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John Hiatt and Lyle Lovett, Shepherd’s Bush Empire, London, February 15th 2010

February 16, 2010

This was always going to be a mellow evening, with two fine singer-songwriters trading acoustic songs and stories, but the evening thankfully packed a punch too – sonically and emotionally.

I first saw John playing with Little Village (the Cooder, Lowe, Keltner and Hiatt ‘supergroup’) at Crystal Palace back in ’92, and his UK connections with Nick Lowe and Elvis Costello have always made me think of him as a rocker rather than a stereotypical singer-songwriter.

It’s unfortunate that, for what I imagine are financial reasons, John tours solo in the UK, as this doesn’t do his songs full justice. In this respect, his acoustic playing and singing reminds me very much of late-era Warren Zevon. Warren also put on a great solo show, but it was even better when he had a band. No matter, John started with a punchy Real Fine Love, and Lyle (who I haven’t seen since I don’t know when) began with a beautiful I Will Rise Up.

Now Lyle suffers from lazy journalists labelling him a ‘new country’ or ‘alt-country’ star. These labels don’t do justice to his fine songwriting and his emotional playing and singing. Just because a man sometimes uses strings, a lusty twang and a big hat, that doesn’t make him the thinking man’s Garth Brooks.

The evening rattled along with a host of car-based songs – John’s Thunderbird, Lyle’s Pontiac and John’s Drive South (which John said had been mistakenly interpreted as having a sexual connotation… hehe….). Then the evening sagged slightly, with a number of overtly bluesy songs. This is partly the problem of doing a two-handed show. Trading songs is fine, but when each joins in with the other’s songs, it can take the playing down to… well, the lowest common denominator, which in my book is play-by-numbers blues. That’s just a preference rather than a strong criticism and it did allow me a toilet break.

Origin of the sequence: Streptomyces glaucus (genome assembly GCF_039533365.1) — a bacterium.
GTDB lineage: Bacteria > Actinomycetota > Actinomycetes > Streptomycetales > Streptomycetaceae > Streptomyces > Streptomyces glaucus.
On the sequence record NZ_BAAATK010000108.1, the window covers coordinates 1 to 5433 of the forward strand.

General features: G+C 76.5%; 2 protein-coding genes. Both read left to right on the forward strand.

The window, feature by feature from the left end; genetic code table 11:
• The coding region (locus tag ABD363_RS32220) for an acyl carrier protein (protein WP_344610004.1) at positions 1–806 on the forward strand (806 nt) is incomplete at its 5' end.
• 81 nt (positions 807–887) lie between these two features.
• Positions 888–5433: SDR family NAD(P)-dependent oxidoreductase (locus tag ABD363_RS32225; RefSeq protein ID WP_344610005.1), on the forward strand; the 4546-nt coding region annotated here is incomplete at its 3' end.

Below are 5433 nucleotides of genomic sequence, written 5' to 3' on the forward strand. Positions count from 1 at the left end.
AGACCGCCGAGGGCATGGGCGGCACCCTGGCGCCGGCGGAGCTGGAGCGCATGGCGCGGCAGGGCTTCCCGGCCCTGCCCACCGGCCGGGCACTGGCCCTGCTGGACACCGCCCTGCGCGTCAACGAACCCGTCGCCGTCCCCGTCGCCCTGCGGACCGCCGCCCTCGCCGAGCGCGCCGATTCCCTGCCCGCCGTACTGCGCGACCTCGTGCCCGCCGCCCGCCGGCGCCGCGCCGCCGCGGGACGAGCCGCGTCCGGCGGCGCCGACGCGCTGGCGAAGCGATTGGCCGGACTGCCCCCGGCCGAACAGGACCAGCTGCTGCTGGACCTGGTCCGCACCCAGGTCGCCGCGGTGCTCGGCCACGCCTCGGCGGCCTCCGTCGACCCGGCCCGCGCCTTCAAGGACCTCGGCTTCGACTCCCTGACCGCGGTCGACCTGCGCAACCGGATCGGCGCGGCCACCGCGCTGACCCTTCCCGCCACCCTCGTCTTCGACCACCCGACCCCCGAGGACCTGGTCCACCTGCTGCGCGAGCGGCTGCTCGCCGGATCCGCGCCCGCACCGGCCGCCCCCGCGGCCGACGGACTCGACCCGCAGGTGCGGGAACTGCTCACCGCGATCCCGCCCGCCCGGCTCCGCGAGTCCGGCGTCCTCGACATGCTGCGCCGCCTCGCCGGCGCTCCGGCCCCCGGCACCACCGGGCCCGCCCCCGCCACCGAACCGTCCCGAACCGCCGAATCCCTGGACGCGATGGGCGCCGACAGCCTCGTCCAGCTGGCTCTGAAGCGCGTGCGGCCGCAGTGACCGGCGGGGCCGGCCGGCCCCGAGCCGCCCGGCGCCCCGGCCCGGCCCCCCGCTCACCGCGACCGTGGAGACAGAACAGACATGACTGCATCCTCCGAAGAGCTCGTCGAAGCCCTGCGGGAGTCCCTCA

The pair then introduced Texas troubadour Joe Ely and the three of them carried on trading songs, the highlights for me being John’s favourites Memphis In The Meantime and Icy Blue Heart, with Lyle’s If I Were The Man You Wanted and Her First Mistake.

The trio came back for an encore which concluded with a fine version of the old Texas prison work-song Ain’t No More Cane.This song has obsessed me for years. I first heard it on The Basement Tapes (in the version actually recorded in the mid-70s with just The Band and no Bob) and then went back to hear Leadbelly’s rendition and Bob’s early 60s version. Subsequently, I’ve heard versions by Lonnie Donegan, Son Volt, Ian Gillan, The Black Crowes, The Band of Heathens and a brilliant, utterly knock-your-socks-off live version by James Walbourne and his band three years ago at the Tapestry Club.

Bruce Jackson’s fine book Wake Up Dead Man: Hard Labor and Southern Blues gives a comprehensive overview of these prison work-songs, but what strikes me about many of them is how un-bluesy they are. With a simple structure, they’re certainly related to spirituals and earlier African songs, but they’re also remarkably similar to old traditional folk tunes from Europe and particularly the British Isles. Hey, as I never tire of saying: “It’s all one song.”

Here are John and Lyle performing the song in Milan earlier this month:

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